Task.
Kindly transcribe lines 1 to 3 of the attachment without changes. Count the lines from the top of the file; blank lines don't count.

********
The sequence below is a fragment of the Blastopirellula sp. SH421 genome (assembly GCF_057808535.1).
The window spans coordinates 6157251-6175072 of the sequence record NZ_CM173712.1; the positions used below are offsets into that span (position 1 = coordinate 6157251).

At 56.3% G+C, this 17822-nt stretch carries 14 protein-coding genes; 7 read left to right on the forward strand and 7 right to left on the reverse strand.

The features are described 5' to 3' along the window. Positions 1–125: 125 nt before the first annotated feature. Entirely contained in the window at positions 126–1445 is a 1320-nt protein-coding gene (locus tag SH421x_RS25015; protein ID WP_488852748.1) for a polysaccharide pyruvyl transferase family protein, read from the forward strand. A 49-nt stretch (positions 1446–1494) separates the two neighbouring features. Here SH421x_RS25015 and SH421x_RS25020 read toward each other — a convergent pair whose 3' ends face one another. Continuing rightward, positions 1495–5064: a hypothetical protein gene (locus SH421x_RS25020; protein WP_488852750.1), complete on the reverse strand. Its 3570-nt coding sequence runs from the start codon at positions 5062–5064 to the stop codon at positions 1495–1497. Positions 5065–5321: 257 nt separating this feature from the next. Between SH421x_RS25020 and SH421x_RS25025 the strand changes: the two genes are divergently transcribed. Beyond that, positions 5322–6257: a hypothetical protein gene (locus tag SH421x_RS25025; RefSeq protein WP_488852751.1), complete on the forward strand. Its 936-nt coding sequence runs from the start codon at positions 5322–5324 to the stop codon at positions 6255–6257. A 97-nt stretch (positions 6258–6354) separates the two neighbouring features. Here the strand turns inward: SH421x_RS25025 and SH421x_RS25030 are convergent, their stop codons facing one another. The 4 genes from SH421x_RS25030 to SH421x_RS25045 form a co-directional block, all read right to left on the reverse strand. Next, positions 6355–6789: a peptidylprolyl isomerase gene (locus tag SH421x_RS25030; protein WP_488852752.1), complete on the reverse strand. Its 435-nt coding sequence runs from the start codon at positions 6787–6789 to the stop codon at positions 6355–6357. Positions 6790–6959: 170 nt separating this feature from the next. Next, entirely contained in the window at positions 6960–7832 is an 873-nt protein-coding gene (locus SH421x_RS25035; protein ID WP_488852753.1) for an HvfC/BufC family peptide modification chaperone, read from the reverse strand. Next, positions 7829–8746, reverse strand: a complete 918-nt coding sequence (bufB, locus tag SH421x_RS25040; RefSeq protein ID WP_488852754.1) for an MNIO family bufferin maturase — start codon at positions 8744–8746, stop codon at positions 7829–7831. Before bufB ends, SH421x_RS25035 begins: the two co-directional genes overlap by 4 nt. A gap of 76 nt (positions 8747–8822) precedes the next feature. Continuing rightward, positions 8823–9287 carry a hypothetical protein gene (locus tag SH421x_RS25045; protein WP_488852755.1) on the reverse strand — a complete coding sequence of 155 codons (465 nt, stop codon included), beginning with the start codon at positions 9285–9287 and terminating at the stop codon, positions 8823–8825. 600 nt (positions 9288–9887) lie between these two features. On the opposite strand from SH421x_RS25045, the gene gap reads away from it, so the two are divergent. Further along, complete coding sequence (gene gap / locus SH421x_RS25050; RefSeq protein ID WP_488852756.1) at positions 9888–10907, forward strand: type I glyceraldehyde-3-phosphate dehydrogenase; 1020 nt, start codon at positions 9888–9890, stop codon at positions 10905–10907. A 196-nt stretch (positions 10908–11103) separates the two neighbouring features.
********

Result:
The sequence below is a fragment of the Blastopirellula sp. SH421 genome (assembly GCF_057808535.1).
The window spans coordinates 6157251-6175072 of the sequence record NZ_CM173712.1; the positions used below are offsets into that span (position 1 = coordinate 6157251).

At 56.3% G+C, this 17822-nt stretch carries 14 protein-coding genes; 7 read left to right on the forward strand and 7 right to left on the reverse strand.